Globalization for Whom?

Time to change the rules -- and focus on poor workers

Globalization has brought little but good news to those with the products, skills, and resources to market worldwide. But does it also work for the world's poor?

That is the central question around which the debate over globalization—in essence, free trade and free flows of capital—revolves. Antiglobalization protesters may have had only limited success in blocking world trade negotiations or disrupting the meetings of the International Monetary Fund (IMF), but they have irrevocably altered the terms of the debate. Poverty is now the defining issue for both sides. The captains of the world economy have conceded that progress in international trade and finance has to be measured against the yardsticks of poverty alleviation and sustainable development.

For most of the world's developing countries, the 1990s were a decade of frustration and disappointment. The economies of sub-Saharan Africa, with few exceptions, stubbornly refused to respond to the medicine meted out by the World Bank and the IMF. Latin American countries were buffeted by a never-ending series of boom-and-bust cycles in capital markets and experienced growth rates significantly below their historical averages. Most of the former socialist economies ended the decade at lower levels of per-capita income than they started it—and even in the rare successes, such as Poland, poverty rates remained higher than under communism. East Asian economies such as South Korea, Thailand, and Malaysia, which had been hailed previously as "miracles," were dealt a humiliating blow in the financial crisis of 1997. That this was also the decade in which globalization came into full swing is more than a minor inconvenience for its advocates. If globalization is such a boon for poor countries, why so many setbacks?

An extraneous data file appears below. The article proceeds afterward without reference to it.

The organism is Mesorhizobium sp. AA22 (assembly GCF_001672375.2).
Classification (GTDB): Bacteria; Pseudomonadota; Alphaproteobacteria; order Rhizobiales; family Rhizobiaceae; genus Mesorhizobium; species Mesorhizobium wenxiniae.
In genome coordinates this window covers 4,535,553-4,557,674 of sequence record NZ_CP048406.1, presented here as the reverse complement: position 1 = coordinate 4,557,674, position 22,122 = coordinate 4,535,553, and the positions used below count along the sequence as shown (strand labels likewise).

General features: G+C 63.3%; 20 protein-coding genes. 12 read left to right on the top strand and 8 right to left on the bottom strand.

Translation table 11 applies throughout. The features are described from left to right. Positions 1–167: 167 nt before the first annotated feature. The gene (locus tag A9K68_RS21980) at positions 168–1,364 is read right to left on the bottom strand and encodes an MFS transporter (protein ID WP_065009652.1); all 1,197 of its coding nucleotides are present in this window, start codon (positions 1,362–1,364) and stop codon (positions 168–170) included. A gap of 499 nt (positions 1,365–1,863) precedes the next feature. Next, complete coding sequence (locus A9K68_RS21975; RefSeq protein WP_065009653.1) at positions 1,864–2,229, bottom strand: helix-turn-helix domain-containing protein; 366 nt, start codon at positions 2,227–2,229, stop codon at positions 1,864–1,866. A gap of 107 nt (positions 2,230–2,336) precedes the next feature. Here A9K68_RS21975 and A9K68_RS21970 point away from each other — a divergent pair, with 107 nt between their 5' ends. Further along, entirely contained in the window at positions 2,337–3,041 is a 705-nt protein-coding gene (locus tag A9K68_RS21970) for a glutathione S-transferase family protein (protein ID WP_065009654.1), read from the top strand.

Globalizers deploy two counter-arguments against such complaints. One is that global poverty has actually decreased. The reason is simple: while most countries have seen lower income growth, the world's two largest countries, China and India, have had the opposite experience. (Economic growth tends to be highly correlated with poverty reduction.) China's growth since the late 1970s—averaging almost 8 percent per annum per capita—has been nothing short of spectacular. India's performance has not been as extraordinary, but the country's growth rate has more than doubled since the early 1980s—from 1.5 percent per capita to 3.7 percent. These two countries house more than half of the world's poor, and their experience is perhaps enough to dispel the collective doom elsewhere.

The second counter-argument is that it is precisely those countries that have experienced the greatest integration with the world economy that have managed to grow fastest and reduce poverty the most. A typical exercise in this vein consists of dividing developing countries into two groups on the basis of the increase in their trade—"globalizers" versus "non-globalizers"—and to show that the first group did much better than the second. Here too, China, India, and a few other high performers like Vietnam and Uganda are the key exhibits for the pro-globalization argument. The intended message from such studies is that countries that have the best shot at lifting themselves out of poverty are those that open themselves up to the world economy.

How we read globalization's record in alleviating poverty hinges critically, therefore, on what we make of the experience of a small number of countries that have done well in the last decade or two—China in particular. In 1960, the average Chinese expected to live only 36 years. By 1999, life expectancy had risen to 70 years, not far below the level of the United States. Literacy has risen from less than 50 percent to more than 80 percent. Even though economic development has been uneven, with the coastal regions doing much better than the interior, there has been a striking reduction in poverty rates almost everywhere.

What does this impressive experience tell us about what globalization can do for poor countries? There is little doubt that exports and foreign investment have played an important role in China's development. By selling its products on world markets, China has been able to purchase the capital equipment and inputs needed for its modernization. And the surge in foreign investment has brought much-needed managerial and technical expertise. The regions of China that have grown fastest are those that took the greatest advantage of foreign trade and investment.